5 Reasons Why I Don’t Do Diets

We are constantly looking for the quick fix in life: the magic weight loss pill, the exercise that will give us a 6-pack tomorrow, the investment that will return one million dollars within the hour. We all know that nothing comes easy and that there is no such thing as a “quick fix.” However, we still try and find the shortcuts where we can. One of the most prevalent examples of this is dieting. I’m going to explain to you the top 5 reasons why I don’t do dieting and easy solutions you can use today for long-term change.

 

Dieting results are only temporary.

Problem: Most diets are too complicated or exhausting to maintain for a long period of time. It is not fathomable (or healthy) to cut out an entire food group, such as carbohydrates, from your diet for the rest of your life. Eventually, you will end up “cheating” or eating something that is not included in your diet. Because of the pressure you’ve put on yourself to achieve diet perfection, any slip up or regression can feel devastating. This causes a slippery slope and usually ends with you stopping the diet altogether.

Solution: Unless you have incredible willpower, which most of us do not, never stop or quit something cold turkey. Are you drinking 4 Diet Cokes per day? As much as I’d love for you to stop drinking them entirely, it is not a recipe for long term change. Start out by reducing your Diet Coke intake to 2 per day for a week or two. Then ween yourself down to one per day, one every other day, one per week, etc., until you no longer have the craving. Although the number varies, most research says it takes about 60 days to create a habit. What does that mean for you? If you start removing the Diet Coke or the bag of candy at night from your daily ritual, after 60 days or less your body will no longer crave it.

 

Dieting and rapid weight loss affects your body’s normal functions.

Problem: If we drastically reduce the number of calories or nutrients we consume, then our bodies go into starvation mode. In order to stay full and satiated with less food, our bodies slow down its metabolism as to not burn the food and calories too quickly.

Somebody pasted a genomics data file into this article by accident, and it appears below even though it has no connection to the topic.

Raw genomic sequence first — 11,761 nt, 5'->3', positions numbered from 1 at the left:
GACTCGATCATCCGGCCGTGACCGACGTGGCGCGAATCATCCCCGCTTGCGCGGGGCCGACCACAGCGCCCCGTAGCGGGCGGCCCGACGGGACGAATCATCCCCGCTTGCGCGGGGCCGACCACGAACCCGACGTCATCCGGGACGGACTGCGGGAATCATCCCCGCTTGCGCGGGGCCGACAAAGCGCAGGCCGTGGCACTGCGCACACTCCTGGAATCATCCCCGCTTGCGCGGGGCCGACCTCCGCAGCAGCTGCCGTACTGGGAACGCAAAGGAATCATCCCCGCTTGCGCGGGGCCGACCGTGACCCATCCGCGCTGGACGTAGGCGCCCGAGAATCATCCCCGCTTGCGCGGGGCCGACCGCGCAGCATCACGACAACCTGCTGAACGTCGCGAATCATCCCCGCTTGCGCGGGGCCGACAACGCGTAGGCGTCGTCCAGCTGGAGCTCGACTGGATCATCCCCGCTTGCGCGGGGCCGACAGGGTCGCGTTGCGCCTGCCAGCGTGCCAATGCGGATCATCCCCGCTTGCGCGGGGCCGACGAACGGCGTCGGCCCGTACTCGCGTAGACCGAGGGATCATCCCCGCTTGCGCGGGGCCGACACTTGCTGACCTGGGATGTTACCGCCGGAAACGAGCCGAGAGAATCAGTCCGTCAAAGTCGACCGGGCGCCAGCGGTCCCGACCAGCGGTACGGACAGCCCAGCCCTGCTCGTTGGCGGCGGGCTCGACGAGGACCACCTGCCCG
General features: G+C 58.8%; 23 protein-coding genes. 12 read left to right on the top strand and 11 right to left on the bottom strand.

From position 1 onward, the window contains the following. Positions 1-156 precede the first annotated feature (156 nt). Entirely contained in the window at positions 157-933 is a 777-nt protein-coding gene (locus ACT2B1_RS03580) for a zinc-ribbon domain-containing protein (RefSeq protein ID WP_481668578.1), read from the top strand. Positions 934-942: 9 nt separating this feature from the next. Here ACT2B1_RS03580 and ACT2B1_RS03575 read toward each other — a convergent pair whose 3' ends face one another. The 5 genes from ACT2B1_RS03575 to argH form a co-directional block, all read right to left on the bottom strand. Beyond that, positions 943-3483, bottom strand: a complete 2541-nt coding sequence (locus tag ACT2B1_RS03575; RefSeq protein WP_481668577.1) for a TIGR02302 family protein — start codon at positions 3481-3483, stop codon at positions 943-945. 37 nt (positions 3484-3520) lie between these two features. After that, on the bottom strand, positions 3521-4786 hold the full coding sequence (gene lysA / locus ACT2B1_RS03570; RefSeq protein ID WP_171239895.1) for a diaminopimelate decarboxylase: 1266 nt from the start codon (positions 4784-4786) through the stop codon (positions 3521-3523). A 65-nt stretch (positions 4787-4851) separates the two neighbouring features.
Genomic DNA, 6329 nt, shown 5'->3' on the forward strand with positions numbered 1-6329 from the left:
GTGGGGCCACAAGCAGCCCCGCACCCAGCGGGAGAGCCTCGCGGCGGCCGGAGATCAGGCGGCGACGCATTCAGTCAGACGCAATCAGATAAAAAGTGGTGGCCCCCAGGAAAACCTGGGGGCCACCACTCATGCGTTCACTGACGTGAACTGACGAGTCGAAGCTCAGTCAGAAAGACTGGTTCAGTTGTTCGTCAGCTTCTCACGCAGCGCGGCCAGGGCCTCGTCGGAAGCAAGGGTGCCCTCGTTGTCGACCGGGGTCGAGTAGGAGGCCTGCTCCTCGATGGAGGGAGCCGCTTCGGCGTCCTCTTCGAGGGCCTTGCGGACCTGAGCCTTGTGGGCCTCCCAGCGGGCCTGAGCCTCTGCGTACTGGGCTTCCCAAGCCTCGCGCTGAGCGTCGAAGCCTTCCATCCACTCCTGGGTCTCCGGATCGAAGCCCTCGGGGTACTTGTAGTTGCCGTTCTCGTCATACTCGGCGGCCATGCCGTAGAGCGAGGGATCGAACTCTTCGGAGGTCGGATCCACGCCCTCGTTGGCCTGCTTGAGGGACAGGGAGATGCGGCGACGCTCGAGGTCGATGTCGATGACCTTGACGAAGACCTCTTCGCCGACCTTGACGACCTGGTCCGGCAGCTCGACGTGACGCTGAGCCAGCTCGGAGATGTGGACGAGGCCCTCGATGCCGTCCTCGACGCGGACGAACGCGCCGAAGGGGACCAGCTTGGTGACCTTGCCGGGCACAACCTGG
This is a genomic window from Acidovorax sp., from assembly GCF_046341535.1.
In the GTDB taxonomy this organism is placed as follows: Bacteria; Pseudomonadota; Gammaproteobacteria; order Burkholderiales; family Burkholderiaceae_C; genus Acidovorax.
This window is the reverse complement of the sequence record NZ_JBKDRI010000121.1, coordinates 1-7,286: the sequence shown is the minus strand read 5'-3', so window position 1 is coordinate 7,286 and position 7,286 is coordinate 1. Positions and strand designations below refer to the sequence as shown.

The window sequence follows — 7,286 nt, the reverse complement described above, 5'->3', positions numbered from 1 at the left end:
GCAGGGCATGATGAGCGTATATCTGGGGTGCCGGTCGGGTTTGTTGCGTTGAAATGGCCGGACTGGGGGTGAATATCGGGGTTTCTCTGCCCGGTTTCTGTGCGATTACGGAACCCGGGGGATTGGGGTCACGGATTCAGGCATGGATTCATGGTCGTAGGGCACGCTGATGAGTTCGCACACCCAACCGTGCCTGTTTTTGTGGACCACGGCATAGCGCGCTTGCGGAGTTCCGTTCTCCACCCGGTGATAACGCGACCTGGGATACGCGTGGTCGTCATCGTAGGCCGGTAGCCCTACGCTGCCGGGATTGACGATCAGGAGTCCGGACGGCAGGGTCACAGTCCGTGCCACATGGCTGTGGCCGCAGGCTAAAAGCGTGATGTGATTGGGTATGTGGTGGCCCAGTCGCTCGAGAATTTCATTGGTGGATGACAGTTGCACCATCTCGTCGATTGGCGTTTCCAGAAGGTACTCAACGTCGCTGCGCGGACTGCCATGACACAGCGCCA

Solution: Instead of reducing your caloric intake too quickly, start with simple portion control. By slowly reducing how much we are eating, we prevent our body from going into starvation mode and disrupting our normal functions, such as metabolism, heart rate, temperature, and mood. Skipping meals is never a good route either. Keep eating at normal intervals throughout the day, but make sure you are using proper portion control.

 

Dieting drains your energy.

Problem: Even if your diet is not as healthy as it could or should be, your body is used to drawing its energy from what you’re putting into your mouth. Decreasing calories and nutrients equals decreasing energy and strength.

Solution: Never cut out a food group entirely. The best rule of thumb is always EVERYTHING IN MODERATION. If you are going to decrease the number of calories you’re eating, make sure you are putting nutrient-dense foods into your body. Instead of eating an entire bag of potato chips, eat ½ cup or ¾ cup of cooked brown rice or quinoa. You are still giving your body the carbohydrates it is used to, but you’re replacing empty calories, or calories that come from foods with no nutrients such as potato chips, with complex, nutrient-dense calories that improve your health and function.